United States of America -- Virginia -- Prince George County -- Burrowsville
Scope and Contents:
Folders include worksheets, brochures, and copies of articles.
The Brandon tract was patented by James Martin, a son of Sir Richard Martin, of England, who in 1616 was granted ten shares of land by the Virginia Company. The tract was named after the town of Brandon in Suffolk, England. In 1909, the landscape consisted of informal flower beds and tall trees--many of which were previously imported from the West Indies. A box hedge was at a height of four feet near the house on the north side. Box also bordered the garden walks, interlined with chains of cowslips and daffodils. Broad, grassy walks were located between lilac and althea hedges. By 1934, the gardens showed some rectangular and square divisions with paths bordered by old box. In the 1960s, Brandon Farm consisted of 4,500 acres, of which 1,500 was under cultivation. Twelve families lived on the property during this time, with 15 men employed.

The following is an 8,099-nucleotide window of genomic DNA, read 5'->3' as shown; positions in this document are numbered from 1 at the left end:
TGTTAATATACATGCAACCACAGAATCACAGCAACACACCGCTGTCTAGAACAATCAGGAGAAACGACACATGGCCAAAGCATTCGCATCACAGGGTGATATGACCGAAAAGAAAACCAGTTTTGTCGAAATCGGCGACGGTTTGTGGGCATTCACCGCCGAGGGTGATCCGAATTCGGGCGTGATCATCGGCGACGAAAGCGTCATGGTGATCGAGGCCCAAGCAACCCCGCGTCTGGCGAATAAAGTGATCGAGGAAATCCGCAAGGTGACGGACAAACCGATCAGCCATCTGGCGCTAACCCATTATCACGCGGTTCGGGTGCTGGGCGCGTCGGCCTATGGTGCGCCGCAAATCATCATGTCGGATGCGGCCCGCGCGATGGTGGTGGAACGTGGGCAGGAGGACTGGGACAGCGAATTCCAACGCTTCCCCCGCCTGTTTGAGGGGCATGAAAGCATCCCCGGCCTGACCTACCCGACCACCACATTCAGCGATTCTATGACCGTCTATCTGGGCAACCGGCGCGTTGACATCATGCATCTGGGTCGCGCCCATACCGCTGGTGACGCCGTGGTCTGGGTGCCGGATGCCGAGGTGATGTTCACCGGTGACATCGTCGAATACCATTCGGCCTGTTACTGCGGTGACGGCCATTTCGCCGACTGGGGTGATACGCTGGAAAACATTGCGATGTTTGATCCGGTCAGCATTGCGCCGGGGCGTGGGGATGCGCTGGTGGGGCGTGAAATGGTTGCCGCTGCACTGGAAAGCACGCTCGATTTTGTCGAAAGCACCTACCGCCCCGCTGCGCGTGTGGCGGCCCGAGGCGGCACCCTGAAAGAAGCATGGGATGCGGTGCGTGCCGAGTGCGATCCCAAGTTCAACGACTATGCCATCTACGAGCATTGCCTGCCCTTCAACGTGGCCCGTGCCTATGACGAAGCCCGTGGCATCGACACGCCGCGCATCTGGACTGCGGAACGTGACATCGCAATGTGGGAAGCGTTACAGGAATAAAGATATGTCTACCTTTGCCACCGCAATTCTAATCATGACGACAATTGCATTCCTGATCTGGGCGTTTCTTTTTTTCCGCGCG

Persons associated with the property include: John Martin (owner of land grant, 1616); John Sadler, Richard Quiney, and William Barber (former owners, 1637); Benjamin Harrison, II. (former owner, 1712); Nathaniel Harrison (former owner, 1720); Robert Williams Daniel (former owner, 1926);Thomas Jefferson (designer of additions and center for house, ca. 1765); and Arthur Shurcliff (landscape architect).
Brandon related holdings consist of 2 folders (38 35 mm. slides)
See others in:
Hollerith Collection, ca. 1970?
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